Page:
The lender will secure a charge over your property and approve an amount of money as your reserve. This reserve is not paid to you in a lump sum but is available for you to dip into as and when you need it as you would with a standard overdraft.

This suits people buying a property and carrying out a major renovation. They have peace of mind knowing the funds are ready to withdraw as the project develops, but only pay interest on the amount they have drawn down. Loans will usually be interest-only and interest is calculated daily according to the balance.

Get matched with an expert current account mortgage advisor

A well-managed current account mortgage has the potential to save you a considerable sum of money over the term of your loan. But if it’s not the right product for you, you can end up overpaying for your home.

A broker will discuss the advantages and disadvantages of current account mortgages according to your personal circumstances and compare the deals available with every alternative on the market to ensure you get the one that is right for you.

Our broker matching service will connect you with a broker who has experience in this specialist area of ending and a track record of securing the best deals on offer for people in your situation.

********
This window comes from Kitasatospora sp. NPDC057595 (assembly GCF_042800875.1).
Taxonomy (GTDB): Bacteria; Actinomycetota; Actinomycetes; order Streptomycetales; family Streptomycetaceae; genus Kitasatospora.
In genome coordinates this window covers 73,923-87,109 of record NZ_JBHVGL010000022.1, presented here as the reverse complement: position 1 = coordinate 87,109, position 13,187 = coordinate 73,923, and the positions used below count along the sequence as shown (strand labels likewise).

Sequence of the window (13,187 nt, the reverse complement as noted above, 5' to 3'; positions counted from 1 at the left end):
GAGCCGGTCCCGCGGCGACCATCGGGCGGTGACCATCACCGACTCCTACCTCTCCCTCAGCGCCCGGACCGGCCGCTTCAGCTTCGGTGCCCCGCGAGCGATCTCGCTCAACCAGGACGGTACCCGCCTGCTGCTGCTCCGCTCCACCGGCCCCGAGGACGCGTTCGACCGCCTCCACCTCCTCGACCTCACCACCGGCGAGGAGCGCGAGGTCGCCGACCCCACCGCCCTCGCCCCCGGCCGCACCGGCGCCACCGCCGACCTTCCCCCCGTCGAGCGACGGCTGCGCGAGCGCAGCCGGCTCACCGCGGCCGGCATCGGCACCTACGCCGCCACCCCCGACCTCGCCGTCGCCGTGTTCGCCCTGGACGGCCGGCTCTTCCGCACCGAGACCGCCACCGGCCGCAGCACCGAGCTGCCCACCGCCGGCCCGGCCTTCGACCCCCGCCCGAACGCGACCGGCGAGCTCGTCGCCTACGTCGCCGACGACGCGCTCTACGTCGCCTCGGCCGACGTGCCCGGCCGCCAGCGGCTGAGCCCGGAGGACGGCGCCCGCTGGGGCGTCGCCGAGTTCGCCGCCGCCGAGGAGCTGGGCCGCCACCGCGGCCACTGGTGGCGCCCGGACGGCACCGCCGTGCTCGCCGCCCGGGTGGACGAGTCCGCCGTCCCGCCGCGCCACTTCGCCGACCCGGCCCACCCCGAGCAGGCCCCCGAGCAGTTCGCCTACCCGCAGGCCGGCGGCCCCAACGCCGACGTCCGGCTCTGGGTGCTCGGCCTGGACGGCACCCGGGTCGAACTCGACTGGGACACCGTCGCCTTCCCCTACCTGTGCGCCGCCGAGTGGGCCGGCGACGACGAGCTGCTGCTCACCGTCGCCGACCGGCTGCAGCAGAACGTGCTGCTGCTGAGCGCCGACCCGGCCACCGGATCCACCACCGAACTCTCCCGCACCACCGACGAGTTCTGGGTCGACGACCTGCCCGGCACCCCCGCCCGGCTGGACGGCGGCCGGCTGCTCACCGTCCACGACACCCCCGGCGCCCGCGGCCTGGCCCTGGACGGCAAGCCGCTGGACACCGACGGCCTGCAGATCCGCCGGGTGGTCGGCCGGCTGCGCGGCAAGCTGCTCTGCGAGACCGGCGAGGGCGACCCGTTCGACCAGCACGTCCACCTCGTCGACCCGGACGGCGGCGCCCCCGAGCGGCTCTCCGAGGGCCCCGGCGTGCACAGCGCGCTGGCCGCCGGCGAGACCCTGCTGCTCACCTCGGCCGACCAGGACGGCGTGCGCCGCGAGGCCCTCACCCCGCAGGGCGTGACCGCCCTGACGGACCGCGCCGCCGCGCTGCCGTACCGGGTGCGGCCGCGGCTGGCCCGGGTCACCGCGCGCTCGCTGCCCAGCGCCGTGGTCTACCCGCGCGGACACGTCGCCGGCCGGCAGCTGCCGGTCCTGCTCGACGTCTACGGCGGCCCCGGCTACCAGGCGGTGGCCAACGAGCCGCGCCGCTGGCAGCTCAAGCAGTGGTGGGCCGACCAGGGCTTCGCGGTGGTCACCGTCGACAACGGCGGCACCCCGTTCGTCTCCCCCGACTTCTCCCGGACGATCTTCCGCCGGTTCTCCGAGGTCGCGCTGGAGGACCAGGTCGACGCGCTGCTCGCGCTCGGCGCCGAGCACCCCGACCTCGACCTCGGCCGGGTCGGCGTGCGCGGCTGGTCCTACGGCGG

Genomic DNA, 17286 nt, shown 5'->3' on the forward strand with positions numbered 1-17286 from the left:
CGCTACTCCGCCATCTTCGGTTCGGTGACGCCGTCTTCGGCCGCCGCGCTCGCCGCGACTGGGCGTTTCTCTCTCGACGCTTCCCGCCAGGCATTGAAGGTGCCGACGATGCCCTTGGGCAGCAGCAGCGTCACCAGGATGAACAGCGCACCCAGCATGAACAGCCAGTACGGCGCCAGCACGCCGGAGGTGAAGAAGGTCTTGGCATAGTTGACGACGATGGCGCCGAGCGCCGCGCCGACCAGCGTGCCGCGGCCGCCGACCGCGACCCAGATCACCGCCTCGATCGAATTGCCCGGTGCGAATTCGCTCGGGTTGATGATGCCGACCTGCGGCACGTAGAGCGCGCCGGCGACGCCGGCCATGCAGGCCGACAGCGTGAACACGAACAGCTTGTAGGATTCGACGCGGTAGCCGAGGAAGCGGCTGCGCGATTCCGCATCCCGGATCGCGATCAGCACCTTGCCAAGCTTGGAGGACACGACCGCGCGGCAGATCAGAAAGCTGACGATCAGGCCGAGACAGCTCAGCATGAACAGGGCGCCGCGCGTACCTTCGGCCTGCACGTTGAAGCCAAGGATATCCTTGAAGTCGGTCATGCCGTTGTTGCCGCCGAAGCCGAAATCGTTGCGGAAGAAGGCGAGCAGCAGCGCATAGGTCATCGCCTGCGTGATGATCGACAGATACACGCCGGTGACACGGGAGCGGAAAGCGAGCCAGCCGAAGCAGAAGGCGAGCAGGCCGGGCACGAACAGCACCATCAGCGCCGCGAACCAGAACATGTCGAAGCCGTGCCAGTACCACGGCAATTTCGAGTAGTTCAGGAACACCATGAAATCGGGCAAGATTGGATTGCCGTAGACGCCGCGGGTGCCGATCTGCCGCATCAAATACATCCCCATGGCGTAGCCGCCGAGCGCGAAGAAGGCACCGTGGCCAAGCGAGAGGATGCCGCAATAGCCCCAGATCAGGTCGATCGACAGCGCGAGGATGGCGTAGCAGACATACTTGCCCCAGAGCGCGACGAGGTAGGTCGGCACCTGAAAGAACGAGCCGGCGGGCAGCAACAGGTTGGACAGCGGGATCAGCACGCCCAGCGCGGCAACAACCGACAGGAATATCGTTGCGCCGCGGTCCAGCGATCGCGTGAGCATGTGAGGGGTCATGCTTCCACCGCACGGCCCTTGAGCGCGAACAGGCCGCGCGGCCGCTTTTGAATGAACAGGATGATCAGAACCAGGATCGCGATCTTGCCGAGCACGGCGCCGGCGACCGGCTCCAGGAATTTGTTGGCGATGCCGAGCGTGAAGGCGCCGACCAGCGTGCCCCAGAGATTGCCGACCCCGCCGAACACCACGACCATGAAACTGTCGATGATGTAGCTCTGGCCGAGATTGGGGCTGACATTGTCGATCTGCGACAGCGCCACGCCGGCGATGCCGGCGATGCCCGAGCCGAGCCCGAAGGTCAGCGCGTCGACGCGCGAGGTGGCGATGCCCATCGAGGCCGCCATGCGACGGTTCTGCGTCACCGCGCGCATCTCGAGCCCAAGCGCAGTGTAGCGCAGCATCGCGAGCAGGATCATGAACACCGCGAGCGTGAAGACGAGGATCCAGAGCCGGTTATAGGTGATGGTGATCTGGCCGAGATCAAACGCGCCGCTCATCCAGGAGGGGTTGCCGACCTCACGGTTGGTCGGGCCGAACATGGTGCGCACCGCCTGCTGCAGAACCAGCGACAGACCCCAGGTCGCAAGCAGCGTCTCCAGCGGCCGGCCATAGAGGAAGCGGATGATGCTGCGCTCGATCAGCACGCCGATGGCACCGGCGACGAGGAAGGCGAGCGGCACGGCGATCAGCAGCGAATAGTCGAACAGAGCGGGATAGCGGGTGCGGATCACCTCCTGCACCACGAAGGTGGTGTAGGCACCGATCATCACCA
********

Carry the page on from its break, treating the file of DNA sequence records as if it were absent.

Call today on 0808 189 2301 or enquire online to arrange a free, no-obligation chat.

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About the author

Pete, an expert in all things mortgages, cut his teeth right in the middle of the credit crunch. With plenty of people needing help and few mortgage providers lending, Pete found great success in going the extra mile to find mortgages for people whom many others considered lost causes. The experience he gained, coupled with his love of helping people reach their goals, led him to establish Online Mortgage Advisor, with one clear vision – to help as many customers as possible get the right advice, regardless of need or background.

Pete’s presence in the industry as the ‘go-to’ for specialist finance continues to grow, and he is regularly cited in and writes for both local and national press, as well as trade publications, with a regular column in Mortgage Introducer and being the exclusive mortgage expert for LOVEMoney. Pete also writes for Online Mortgage Advisor of course!

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Pete Mugleston

Mortgage Advisor, MD